C is for Cards, Cake and Candy Canes

Tuesday 29 November 2011

The postal service is something we all take for granted, but without it there would be no convenient way of sending sackloads of cards every year. As a result, the greetings card as we know it didn't appear until the Victorian era when a reliable (and, more importantly, affordable) postal service was created.

The first true commercial Christmas card went on sale in 1843. It was designed and printed at the behest of Sir Henry Cole, a businessman and philanthropist, who had played a key role in introducing the Penny Post in 1840. Thanks to the Penny Post, it was possible to send a letter or card anywhere within Britain. Cole was also the director of the newly founded Victoria and Albert Museum in London and it was his idea to give stamps perforated edges (an affectation that self-adhesive stamps retain today, even there is no physical need for them).

Did you know...?
By the late 19th century, there were between six and twelve mail deliveries per day in London, permitting correspondents to exchange multiple letters within a single day. Sounds a bit like email!

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These are the last recommended posting date for Christmas 2011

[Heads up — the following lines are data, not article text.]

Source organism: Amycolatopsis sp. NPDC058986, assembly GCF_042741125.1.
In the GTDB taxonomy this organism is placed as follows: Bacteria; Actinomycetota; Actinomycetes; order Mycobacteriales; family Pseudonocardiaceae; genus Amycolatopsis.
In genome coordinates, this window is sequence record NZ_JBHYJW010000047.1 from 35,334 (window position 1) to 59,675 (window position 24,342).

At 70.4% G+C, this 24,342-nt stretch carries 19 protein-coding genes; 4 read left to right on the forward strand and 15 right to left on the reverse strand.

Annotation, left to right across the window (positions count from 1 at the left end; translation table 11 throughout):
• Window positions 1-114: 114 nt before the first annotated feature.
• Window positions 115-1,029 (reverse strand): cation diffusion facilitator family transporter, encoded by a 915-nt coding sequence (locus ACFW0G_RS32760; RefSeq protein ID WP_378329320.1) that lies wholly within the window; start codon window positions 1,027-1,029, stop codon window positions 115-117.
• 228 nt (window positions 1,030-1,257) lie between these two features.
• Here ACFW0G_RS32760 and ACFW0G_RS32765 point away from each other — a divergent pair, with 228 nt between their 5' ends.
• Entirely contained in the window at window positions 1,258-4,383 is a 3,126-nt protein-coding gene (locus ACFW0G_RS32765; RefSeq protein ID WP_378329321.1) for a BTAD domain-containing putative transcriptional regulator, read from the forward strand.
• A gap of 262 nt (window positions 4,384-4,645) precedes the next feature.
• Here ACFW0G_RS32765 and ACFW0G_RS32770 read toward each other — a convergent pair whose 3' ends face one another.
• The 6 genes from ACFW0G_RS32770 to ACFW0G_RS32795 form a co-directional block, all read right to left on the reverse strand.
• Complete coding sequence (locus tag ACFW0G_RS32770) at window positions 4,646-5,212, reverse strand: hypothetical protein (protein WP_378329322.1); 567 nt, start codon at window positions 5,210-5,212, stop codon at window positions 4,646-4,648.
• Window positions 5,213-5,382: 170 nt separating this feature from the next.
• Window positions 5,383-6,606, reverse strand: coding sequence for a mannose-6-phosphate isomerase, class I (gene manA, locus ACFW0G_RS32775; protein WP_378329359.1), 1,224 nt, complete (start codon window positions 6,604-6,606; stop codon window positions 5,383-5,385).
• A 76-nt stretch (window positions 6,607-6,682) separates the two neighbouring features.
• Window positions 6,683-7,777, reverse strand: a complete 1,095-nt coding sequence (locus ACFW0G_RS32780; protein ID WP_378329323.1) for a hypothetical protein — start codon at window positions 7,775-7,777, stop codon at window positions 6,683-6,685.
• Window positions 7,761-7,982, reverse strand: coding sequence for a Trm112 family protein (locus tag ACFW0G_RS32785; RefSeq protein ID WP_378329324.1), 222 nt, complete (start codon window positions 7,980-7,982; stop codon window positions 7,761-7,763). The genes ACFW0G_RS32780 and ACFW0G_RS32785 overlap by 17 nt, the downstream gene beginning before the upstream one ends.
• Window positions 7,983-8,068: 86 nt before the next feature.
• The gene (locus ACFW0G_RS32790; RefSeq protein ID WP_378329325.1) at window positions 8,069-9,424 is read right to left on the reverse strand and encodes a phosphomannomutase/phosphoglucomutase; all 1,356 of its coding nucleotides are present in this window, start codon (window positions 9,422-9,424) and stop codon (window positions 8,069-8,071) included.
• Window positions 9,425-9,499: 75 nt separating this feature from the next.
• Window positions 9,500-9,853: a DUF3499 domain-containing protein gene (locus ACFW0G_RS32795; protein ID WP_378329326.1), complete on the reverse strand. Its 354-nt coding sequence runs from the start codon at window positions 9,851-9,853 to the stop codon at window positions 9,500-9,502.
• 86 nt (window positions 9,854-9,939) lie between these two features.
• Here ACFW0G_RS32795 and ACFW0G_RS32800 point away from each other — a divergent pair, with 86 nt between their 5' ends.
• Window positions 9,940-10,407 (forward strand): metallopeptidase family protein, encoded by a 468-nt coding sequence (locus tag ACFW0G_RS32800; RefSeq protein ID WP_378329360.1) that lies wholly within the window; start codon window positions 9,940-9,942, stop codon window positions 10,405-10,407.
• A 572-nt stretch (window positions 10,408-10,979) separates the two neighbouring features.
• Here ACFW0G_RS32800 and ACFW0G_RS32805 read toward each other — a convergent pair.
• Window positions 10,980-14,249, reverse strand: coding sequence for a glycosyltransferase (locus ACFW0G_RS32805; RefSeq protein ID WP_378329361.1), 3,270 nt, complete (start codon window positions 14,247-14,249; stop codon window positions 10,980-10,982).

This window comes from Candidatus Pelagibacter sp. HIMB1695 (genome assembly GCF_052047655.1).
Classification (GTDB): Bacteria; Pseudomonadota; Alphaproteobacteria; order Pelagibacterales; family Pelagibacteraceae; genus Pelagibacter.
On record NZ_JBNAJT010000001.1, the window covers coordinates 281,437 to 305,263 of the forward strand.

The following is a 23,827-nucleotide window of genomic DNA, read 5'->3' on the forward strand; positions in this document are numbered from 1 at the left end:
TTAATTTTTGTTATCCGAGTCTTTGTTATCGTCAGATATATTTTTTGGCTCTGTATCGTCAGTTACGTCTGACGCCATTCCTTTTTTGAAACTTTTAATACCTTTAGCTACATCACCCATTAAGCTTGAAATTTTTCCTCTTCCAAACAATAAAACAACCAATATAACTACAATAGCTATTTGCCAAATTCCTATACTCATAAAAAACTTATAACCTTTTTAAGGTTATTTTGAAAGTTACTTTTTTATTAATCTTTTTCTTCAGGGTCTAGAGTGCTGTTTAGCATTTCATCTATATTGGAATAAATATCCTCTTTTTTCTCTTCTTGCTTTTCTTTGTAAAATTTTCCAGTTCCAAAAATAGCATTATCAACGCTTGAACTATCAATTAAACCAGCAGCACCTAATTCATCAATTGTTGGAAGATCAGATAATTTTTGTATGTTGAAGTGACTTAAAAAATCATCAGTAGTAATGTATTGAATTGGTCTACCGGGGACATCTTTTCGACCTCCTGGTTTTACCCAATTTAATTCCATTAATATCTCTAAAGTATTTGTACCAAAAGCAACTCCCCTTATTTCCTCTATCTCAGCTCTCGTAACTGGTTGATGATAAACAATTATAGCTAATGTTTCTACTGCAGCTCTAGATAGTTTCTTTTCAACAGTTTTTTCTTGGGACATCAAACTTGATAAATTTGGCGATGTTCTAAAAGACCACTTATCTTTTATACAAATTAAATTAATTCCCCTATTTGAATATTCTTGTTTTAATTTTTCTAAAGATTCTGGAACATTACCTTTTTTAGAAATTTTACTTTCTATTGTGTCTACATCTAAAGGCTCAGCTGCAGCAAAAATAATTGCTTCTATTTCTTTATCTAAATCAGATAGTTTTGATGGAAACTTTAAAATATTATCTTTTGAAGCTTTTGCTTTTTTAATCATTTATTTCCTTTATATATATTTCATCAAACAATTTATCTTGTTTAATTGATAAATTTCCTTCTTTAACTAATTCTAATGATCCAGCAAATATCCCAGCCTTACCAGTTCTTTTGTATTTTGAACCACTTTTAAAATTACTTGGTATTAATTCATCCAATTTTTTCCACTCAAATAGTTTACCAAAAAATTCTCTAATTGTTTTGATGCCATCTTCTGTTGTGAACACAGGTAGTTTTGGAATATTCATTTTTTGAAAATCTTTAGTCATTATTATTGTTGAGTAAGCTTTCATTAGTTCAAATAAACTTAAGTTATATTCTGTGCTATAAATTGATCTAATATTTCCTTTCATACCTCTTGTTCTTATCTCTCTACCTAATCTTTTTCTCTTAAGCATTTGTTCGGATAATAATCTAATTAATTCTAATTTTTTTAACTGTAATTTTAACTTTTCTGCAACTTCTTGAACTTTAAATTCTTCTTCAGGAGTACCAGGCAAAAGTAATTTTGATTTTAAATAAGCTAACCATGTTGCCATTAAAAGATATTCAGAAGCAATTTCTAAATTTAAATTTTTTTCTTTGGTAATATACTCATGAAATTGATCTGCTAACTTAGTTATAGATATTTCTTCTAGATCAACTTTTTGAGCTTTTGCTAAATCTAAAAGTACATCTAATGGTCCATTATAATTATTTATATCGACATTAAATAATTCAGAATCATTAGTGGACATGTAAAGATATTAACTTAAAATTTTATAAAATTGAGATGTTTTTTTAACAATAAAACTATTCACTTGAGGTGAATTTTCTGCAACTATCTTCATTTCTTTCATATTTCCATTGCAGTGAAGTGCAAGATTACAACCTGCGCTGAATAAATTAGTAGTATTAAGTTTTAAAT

Standard Parcels ~ Wednesday 14 December
Second Class and Recorded Signed For ~ Saturday 17 December
First Class and Recorded Signed For ~ Tuesday 20 December
Parcelforce express 48 ~ Wednesday 21 December
Parcelforce express 24 ~ Thursday 22 December
Special Delivery ~ Thursday 22 December
Special Delivery with Saturday Guarantee ~ Friday 23 December

Don't forget to stop by again tomorrow to see what I'll be covering under the letter D. In the meantime, you can read more about the history of the Christmas card in What is Myrrh Anyway? - and its American counterpart Christmas Miscellany: Everything You Always Wanted to Know About Christmas.

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Tired of the same old Christmas cake? Then why not try Dan Lepard's caramel Christmas cake?

Interested in finding out more about the history of the candy cane? Then follow this link.


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